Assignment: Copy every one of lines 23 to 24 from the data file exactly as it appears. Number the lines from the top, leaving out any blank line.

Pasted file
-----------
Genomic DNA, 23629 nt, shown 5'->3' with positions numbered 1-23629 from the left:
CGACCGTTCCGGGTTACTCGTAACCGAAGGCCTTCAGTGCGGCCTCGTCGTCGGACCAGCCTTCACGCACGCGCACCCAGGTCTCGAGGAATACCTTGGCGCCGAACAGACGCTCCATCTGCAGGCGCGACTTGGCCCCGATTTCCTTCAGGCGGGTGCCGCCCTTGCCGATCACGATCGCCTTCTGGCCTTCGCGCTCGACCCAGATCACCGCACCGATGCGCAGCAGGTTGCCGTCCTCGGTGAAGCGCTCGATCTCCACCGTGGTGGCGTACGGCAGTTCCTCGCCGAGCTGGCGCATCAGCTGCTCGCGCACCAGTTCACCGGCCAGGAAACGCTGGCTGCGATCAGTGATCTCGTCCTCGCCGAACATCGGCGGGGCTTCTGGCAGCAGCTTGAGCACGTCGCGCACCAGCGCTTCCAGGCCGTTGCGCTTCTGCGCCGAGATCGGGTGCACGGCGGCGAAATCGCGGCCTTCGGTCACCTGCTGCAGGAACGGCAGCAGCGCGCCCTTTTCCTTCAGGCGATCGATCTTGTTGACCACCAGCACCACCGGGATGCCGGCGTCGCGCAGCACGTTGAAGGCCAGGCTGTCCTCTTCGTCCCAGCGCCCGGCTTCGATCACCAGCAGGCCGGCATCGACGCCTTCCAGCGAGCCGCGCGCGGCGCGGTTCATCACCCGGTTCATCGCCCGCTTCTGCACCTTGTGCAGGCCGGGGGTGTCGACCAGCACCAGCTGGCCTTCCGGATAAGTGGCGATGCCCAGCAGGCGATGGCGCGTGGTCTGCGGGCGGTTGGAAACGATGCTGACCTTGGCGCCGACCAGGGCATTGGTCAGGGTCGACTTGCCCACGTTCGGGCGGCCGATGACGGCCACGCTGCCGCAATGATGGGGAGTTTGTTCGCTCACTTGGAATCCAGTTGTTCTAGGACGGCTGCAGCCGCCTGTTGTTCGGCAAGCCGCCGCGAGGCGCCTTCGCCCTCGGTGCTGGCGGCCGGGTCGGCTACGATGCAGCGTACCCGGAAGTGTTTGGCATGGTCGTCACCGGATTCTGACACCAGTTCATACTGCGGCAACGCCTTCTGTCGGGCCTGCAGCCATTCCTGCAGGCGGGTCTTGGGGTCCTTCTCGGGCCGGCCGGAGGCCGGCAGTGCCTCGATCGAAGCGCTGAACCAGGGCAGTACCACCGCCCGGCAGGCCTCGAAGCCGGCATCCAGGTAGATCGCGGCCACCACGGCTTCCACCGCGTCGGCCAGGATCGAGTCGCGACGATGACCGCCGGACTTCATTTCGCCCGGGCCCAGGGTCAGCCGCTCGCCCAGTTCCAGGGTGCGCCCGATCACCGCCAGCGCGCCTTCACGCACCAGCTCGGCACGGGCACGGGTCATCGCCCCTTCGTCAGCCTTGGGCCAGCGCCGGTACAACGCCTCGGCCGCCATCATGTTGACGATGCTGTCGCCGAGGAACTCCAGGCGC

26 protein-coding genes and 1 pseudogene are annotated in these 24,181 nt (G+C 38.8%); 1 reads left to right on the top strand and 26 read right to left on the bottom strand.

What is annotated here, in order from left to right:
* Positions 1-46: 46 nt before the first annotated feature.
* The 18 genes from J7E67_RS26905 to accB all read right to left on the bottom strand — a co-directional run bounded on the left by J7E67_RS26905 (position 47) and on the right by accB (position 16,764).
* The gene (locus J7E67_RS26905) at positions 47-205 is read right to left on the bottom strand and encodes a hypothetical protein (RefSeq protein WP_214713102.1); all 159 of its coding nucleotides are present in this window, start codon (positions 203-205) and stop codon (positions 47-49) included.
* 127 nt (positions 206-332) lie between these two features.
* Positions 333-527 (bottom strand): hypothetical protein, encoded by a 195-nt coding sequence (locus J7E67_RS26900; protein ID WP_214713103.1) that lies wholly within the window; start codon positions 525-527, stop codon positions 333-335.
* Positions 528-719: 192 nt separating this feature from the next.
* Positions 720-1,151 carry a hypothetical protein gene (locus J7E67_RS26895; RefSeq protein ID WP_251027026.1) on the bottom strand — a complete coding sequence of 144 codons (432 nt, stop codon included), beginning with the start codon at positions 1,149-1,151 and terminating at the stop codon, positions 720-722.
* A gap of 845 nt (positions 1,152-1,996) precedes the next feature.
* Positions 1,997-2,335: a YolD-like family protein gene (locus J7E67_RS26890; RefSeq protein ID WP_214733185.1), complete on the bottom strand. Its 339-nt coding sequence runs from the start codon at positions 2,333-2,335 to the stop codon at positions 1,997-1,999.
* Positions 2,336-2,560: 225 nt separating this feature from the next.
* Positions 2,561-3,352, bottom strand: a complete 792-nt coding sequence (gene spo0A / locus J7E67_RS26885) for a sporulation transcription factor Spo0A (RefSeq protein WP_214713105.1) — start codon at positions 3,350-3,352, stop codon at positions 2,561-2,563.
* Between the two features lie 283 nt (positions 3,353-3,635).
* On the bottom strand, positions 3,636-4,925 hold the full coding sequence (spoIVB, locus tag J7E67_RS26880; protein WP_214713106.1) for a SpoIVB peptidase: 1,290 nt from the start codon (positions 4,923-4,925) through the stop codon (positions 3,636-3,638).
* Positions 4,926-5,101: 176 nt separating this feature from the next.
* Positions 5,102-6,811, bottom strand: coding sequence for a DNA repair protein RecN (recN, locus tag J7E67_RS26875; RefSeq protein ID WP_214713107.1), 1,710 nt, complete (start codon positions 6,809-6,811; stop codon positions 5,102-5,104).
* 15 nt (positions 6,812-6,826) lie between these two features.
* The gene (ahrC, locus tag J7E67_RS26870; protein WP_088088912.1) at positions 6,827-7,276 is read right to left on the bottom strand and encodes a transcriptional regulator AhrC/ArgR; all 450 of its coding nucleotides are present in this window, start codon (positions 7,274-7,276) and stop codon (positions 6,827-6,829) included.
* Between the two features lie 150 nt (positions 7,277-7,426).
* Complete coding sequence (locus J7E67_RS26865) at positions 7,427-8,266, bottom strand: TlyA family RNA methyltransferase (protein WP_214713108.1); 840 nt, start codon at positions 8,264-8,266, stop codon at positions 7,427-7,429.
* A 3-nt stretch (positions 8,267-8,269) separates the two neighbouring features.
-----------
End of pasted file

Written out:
* Complete coding sequence (locus J7E67_RS26865) at positions 7,427-8,266, bottom strand: TlyA family RNA methyltransferase (protein WP_214713108.1); 840 nt, start codon at positions 8,264-8,266, stop codon at positions 7,427-7,429.
* A 3-nt stretch (positions 8,267-8,269) separates the two neighbouring features.